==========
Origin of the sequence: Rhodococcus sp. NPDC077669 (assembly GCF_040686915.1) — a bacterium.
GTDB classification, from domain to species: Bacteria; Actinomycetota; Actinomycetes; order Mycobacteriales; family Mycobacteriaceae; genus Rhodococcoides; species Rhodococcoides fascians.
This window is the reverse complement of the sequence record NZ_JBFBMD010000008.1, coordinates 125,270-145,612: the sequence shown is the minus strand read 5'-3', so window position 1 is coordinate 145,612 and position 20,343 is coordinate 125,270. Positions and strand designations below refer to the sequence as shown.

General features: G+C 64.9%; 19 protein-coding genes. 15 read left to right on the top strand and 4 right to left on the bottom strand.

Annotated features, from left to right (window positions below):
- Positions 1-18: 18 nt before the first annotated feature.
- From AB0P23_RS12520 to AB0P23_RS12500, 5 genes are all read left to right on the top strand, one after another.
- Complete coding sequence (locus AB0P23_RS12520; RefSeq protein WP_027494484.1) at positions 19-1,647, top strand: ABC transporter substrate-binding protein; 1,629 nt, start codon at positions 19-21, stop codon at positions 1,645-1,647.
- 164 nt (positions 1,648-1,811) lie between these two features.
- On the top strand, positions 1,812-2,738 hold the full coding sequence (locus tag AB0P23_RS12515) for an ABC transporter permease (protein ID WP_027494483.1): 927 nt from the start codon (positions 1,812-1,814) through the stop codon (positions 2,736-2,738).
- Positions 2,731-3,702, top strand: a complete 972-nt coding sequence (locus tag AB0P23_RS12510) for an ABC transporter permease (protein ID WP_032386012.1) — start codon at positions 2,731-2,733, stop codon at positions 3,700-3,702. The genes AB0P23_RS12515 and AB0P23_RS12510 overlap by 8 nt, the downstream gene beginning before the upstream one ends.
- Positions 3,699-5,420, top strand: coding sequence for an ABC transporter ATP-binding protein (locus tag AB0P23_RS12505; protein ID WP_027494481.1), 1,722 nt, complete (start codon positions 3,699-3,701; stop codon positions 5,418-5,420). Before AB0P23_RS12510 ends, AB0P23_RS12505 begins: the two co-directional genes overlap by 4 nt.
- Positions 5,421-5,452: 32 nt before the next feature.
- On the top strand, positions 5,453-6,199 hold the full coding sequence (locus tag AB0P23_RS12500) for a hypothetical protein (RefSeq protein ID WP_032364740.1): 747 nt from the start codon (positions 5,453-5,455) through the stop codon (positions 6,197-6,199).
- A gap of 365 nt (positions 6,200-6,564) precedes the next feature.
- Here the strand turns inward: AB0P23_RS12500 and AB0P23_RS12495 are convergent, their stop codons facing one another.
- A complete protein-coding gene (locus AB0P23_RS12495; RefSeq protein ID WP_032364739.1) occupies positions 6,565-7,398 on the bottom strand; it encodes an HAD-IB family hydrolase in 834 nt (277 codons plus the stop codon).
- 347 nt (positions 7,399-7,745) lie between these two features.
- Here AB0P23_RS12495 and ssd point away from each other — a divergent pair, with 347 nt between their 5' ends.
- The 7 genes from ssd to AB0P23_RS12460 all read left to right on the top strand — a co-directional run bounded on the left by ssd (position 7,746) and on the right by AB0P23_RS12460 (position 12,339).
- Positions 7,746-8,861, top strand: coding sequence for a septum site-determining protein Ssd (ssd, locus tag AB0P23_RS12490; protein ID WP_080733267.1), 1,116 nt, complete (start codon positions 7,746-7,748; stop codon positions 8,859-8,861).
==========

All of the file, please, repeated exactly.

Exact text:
Origin of the sequence: Rhodococcus sp. NPDC077669 (assembly GCF_040686915.1) — a bacterium.
GTDB classification, from domain to species: Bacteria; Actinomycetota; Actinomycetes; order Mycobacteriales; family Mycobacteriaceae; genus Rhodococcoides; species Rhodococcoides fascians.
This window is the reverse complement of the sequence record NZ_JBFBMD010000008.1, coordinates 125,270-145,612: the sequence shown is the minus strand read 5'-3', so window position 1 is coordinate 145,612 and position 20,343 is coordinate 125,270. Positions and strand designations below refer to the sequence as shown.

General features: G+C 64.9%; 19 protein-coding genes. 15 read left to right on the top strand and 4 right to left on the bottom strand.

Annotated features, from left to right (window positions below):
- Positions 1-18: 18 nt before the first annotated feature.
- From AB0P23_RS12520 to AB0P23_RS12500, 5 genes are all read left to right on the top strand, one after another.
- Complete coding sequence (locus AB0P23_RS12520; RefSeq protein WP_027494484.1) at positions 19-1,647, top strand: ABC transporter substrate-binding protein; 1,629 nt, start codon at positions 19-21, stop codon at positions 1,645-1,647.
- 164 nt (positions 1,648-1,811) lie between these two features.
- On the top strand, positions 1,812-2,738 hold the full coding sequence (locus tag AB0P23_RS12515) for an ABC transporter permease (protein ID WP_027494483.1): 927 nt from the start codon (positions 1,812-1,814) through the stop codon (positions 2,736-2,738).
- Positions 2,731-3,702, top strand: a complete 972-nt coding sequence (locus tag AB0P23_RS12510) for an ABC transporter permease (protein ID WP_032386012.1) — start codon at positions 2,731-2,733, stop codon at positions 3,700-3,702. The genes AB0P23_RS12515 and AB0P23_RS12510 overlap by 8 nt, the downstream gene beginning before the upstream one ends.
- Positions 3,699-5,420, top strand: coding sequence for an ABC transporter ATP-binding protein (locus tag AB0P23_RS12505; protein ID WP_027494481.1), 1,722 nt, complete (start codon positions 3,699-3,701; stop codon positions 5,418-5,420). Before AB0P23_RS12510 ends, AB0P23_RS12505 begins: the two co-directional genes overlap by 4 nt.
- Positions 5,421-5,452: 32 nt before the next feature.
- On the top strand, positions 5,453-6,199 hold the full coding sequence (locus tag AB0P23_RS12500) for a hypothetical protein (RefSeq protein ID WP_032364740.1): 747 nt from the start codon (positions 5,453-5,455) through the stop codon (positions 6,197-6,199).
- A gap of 365 nt (positions 6,200-6,564) precedes the next feature.
- Here the strand turns inward: AB0P23_RS12500 and AB0P23_RS12495 are convergent, their stop codons facing one another.
- A complete protein-coding gene (locus AB0P23_RS12495; RefSeq protein ID WP_032364739.1) occupies positions 6,565-7,398 on the bottom strand; it encodes an HAD-IB family hydrolase in 834 nt (277 codons plus the stop codon).
- 347 nt (positions 7,399-7,745) lie between these two features.
- Here AB0P23_RS12495 and ssd point away from each other — a divergent pair, with 347 nt between their 5' ends.
- The 7 genes from ssd to AB0P23_RS12460 all read left to right on the top strand — a co-directional run bounded on the left by ssd (position 7,746) and on the right by AB0P23_RS12460 (position 12,339).
- Positions 7,746-8,861, top strand: coding sequence for a septum site-determining protein Ssd (ssd, locus tag AB0P23_RS12490; protein ID WP_080733267.1), 1,116 nt, complete (start codon positions 7,746-7,748; stop codon positions 8,859-8,861).